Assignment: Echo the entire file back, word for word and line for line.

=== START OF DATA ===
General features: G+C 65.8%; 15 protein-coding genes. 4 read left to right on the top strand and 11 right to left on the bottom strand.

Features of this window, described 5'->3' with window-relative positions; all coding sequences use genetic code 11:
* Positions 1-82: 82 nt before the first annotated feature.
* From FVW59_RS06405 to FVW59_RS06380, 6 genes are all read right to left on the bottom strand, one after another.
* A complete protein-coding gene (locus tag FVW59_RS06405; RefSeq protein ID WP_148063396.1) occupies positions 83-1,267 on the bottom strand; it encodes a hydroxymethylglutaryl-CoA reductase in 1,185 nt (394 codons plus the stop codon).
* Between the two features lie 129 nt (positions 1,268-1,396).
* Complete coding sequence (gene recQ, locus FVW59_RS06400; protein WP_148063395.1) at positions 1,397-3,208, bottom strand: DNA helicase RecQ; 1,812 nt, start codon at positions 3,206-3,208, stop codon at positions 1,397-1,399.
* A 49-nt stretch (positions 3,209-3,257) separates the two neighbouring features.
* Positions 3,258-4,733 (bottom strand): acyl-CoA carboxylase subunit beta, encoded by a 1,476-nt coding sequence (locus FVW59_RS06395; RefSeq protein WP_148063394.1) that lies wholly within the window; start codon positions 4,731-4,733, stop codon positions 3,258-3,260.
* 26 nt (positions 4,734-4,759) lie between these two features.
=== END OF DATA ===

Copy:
General features: G+C 65.8%; 15 protein-coding genes. 4 read left to right on the top strand and 11 right to left on the bottom strand.

Features of this window, described 5'->3' with window-relative positions; all coding sequences use genetic code 11:
* Positions 1-82: 82 nt before the first annotated feature.
* From FVW59_RS06405 to FVW59_RS06380, 6 genes are all read right to left on the bottom strand, one after another.
* A complete protein-coding gene (locus tag FVW59_RS06405; RefSeq protein ID WP_148063396.1) occupies positions 83-1,267 on the bottom strand; it encodes a hydroxymethylglutaryl-CoA reductase in 1,185 nt (394 codons plus the stop codon).
* Between the two features lie 129 nt (positions 1,268-1,396).
* Complete coding sequence (gene recQ, locus FVW59_RS06400; protein WP_148063395.1) at positions 1,397-3,208, bottom strand: DNA helicase RecQ; 1,812 nt, start codon at positions 3,206-3,208, stop codon at positions 1,397-1,399.
* A 49-nt stretch (positions 3,209-3,257) separates the two neighbouring features.
* Positions 3,258-4,733 (bottom strand): acyl-CoA carboxylase subunit beta, encoded by a 1,476-nt coding sequence (locus FVW59_RS06395; RefSeq protein WP_148063394.1) that lies wholly within the window; start codon positions 4,731-4,733, stop codon positions 3,258-3,260.
* 26 nt (positions 4,734-4,759) lie between these two features.